Olly Grant, Broadcast
The producers of ITV’s take on the Anglo-Saxon epic Beowulf. Here they explain how the achieved it
The producers of ITV’s take on the Anglo-Saxon epic Beowulf. Here they explain how the achieved it
The producers of ITV’s take on the Anglo-Saxon epic tell Olly Grant how they created a fantasy universe from scratch and made an ancient saga work for a modern audience
Production company ITV Studios
Commissioner Steve November
Length 12 x 60 minutes
TX 7pm, Sundays from 3 January 2016, ITV
Executive producers Katie Newman; Tim Haines; James Dormer Producer Stephen Smallwood
Writers James Dormer; Guy Burt; Mike Walker; Jack Lothian
Directors Cilla Ware; Jon East; Julian Holmes; Stephen Wulfendon; Kerric Macdonald; Merrick Losey
Casting director Sam Jones Music Rob Lane
Costume designer Ralph Wheeler-Holes
Production designer Grant Montgomery
Make up & hair Christine Cant
Editor Dan Crinnion
VFX Milk Distributor
ITV Studios Global Entertainment
It’s mid-morning at Blyth Studios, Northumberland, and two monsters have just come off camera for a coffee. “Alan wants a Snickers,” says a man with furry legs and a face like a gargoyle. He looks at his friend: “You okay?” The other monster shrugs: “Hot.”
Tea trolleys are often the scene of the most surreal on-set moments. But beastly encounters come as standard on Beowulf, ITV’s new fantasy drama inspired by the Anglo-Saxon verse epic. In one corner of the studios, an ex-textile factory near Newcastle, the crew films a skirmish in a reconstructed cave. An actress is hanging from the ceiling in a cage and a man walks by in lime green CGI leggings. The floors are smothered in Dark Age props: spears, animal skins, a giant’s head and two huge stone warriors that look like super-inflated Vikings.
ITV has been open about its interest in hefty, family-focused historical sagas with global sales appeal. Slotting into the Jekyll & Hyde slot for the new year, Beowulf certainly ticks those boxes. Set in a fantasy universe called the Shieldlands, it follows the titular warrior (Kieran Bew) as he returns to his home city Herot, to pay homage to the king (William Hurt), before a diversionary showdown with the monster Grendl.
That’s largely where fidelity to the poem ends; the 13 episodes then unspool across a landscape peppered with tribes, trolls and assorted nonhuman grizzlies.
The idea started with former Impossible Pictures colleagues Tim Haines and Katie Newman, now of ITV Studios. Newman loved the concept when Haines mooted it, but couldn’t initially see the hook. “We kept thinking, how does this work as a TV show? What’s the story motor?” she recalls.
The lightbulb moment came “over a really bad coffee at Mip”, says Newman. She had been thinking about HBO’s Deadwood, and the two notions suddenly rubbed up against each other. “I walked up to Tim and said, ‘I’ve got it. Let’s make it a Western.’” Not post-watershed cowboys-and-cuss- words, but the basic tenets of the genre: the lone hero seeking redemption in a vast, dangerous frontier land.
“Getting that hook was really helpful because it gave us a precinct, and it helped us understand how the stories could unfold. So our Beowulf comes home to Herot and essentially becomes Sheriff [the word ‘Sheriff ’ actually comes from an Old English term, ‘shire reeve’’]. Bad stuff unfolds and he has to step up. He’s the isolated man reconnecting with his family, which is quite a Western tradition.”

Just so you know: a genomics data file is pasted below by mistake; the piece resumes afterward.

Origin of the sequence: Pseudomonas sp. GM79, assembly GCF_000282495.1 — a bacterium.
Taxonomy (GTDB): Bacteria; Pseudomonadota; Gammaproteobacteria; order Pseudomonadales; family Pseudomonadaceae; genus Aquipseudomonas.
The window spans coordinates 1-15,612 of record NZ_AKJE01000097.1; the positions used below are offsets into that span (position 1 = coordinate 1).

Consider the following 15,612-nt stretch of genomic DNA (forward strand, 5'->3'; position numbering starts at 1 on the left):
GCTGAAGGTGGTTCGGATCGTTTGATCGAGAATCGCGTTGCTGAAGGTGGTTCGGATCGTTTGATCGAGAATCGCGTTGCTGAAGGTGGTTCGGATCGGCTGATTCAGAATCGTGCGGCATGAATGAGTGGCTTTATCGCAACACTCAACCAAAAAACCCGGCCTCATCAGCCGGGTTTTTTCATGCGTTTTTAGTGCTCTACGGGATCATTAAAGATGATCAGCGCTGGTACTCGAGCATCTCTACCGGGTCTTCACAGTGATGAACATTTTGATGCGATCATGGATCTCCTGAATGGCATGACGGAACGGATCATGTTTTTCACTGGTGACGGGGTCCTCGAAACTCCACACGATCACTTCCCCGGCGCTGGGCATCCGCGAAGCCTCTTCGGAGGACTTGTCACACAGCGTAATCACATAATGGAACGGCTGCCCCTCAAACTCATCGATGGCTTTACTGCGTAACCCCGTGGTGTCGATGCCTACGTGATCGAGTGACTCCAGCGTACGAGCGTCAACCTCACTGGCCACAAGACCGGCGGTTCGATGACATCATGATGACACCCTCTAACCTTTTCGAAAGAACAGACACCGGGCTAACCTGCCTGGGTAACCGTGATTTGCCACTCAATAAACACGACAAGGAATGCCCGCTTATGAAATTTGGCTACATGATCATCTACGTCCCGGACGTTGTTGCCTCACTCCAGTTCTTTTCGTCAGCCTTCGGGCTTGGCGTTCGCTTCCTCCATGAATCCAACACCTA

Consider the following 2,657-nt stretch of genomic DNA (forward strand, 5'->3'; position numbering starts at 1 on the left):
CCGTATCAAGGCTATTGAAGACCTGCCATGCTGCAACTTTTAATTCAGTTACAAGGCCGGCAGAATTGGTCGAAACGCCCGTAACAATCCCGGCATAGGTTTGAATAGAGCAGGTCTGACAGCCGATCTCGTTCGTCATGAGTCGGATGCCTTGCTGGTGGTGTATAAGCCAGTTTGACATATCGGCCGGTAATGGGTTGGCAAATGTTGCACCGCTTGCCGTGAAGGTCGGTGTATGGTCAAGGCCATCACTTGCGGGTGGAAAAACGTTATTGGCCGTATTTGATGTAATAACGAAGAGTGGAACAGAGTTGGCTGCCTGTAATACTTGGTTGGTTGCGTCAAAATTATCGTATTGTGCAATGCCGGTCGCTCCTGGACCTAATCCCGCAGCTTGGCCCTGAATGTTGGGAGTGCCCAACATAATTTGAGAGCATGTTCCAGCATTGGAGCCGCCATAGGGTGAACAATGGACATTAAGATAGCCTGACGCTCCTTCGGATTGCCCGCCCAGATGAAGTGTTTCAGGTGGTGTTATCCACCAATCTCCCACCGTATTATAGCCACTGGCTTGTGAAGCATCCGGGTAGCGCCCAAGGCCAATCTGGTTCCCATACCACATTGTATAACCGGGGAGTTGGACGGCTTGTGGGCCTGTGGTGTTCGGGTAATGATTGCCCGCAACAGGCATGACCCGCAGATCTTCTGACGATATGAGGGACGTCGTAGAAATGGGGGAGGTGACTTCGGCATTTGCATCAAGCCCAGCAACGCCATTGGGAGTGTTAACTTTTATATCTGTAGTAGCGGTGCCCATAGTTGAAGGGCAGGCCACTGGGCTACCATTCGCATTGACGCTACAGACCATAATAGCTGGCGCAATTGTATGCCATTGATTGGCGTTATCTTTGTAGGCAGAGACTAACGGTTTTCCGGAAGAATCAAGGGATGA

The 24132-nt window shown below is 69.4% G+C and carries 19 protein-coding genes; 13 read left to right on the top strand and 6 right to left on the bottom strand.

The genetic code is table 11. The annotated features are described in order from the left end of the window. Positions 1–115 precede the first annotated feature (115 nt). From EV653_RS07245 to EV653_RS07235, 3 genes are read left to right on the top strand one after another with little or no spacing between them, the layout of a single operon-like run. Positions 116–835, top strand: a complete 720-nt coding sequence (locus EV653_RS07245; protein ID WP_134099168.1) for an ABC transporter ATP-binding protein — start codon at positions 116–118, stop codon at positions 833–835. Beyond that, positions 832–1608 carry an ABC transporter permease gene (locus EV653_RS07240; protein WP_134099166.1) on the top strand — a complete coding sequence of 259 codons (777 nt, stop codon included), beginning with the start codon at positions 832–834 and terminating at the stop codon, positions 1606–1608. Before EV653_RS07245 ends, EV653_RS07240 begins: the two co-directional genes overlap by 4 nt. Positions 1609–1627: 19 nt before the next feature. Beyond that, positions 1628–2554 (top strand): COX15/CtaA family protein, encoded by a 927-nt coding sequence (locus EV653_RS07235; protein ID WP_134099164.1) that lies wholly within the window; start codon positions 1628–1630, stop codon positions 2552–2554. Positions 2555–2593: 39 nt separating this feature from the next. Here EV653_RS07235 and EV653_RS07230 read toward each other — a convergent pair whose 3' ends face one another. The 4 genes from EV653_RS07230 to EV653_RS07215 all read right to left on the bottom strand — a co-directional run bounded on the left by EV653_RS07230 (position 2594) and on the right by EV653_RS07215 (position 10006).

Newman took a two-page synopsis to Strike Back writer James Dormer, who started to put the meat on the bones, and to draft in more female characters and family themes.
Genre-wise, the result sounds like Game Of Thrones meets Merlin with a splash of Primeval. But Newman prefers Tolkien comparisons, since the show is actually trying to pitch its fantasy to the middle ground: not explicit like Thrones, yet more adult than a standard teatime romp. Bew’s Beowulf, for instance, is mid-30s and suffering a touch of midlife crisis. “He’s had a wife and child, he’s a man with wounds,” says Newman. “Tonally, that automatically shifts it.”
Next up: designing a coherent fantasy universe. To give it scale, the trio created a network of tribes. There are about eight scattered across the Shieldlands, from Banning (farmers) and Wulfing (overseas pillagers) to Warig (ruthless monster types). Each had to be instantly distinct, since viewers won’t know any of them from Adam.
Much of that was down to costume designer Ralph Wheeler-Holes, who colour-coded each group. “Herot is red, gold and black in varying degrees,” he explains. “The Banning live off the land and the colours of their clothing echo this. We see greens, browns and rusts. The warriors wear brown leather armour and helmets adorned with horns and tusks.”
The Wulfing tribe provided one of the biggest headaches. Two days before filming, the practical difficulties of using stuntmen became apparent. “Since they are stealthy in nature, I came up with the idea of a hood; those hoods can be up or down depending how much of the faces we were required to see in the various scenes,” says Wheeler-Holes. Hoods for 50 men were duly knocked up in 24 hours.
Complex headpieces turn out to be a bit of a theme of Beowulf. In the neighbouring room, make-up and hair designer Christine Cant shows me the stack of books she used for inspiration – A Thousand Tattoos, The History of Hair, Decorated Skin – and her scrapbook of finished work, which is encyclopaedic in its quirky influences: tattoos based on Viking runes and ‘Irish tree language’, Egyptian mascara, strange hairdos.
“God love him, look what he let me do to him,” she chuckles, flicking to a photo of a Varni warrior with an outlandishly shaved scalp. I notice a preponderance of male ponytails. “Yes, and you know why?” she says. “Eastgate Quarry. It’s the windiest place on earth. Hair blows in their faces the whole time. So we had to keep it confined.”
The former limestone quarry in Upper Weardale, Northumberland, is where the crew built Herot. To call it large is an understatement. “It’s probably the biggest exterior set that has been made for British TV,” reckons production designer Grant Montgomery.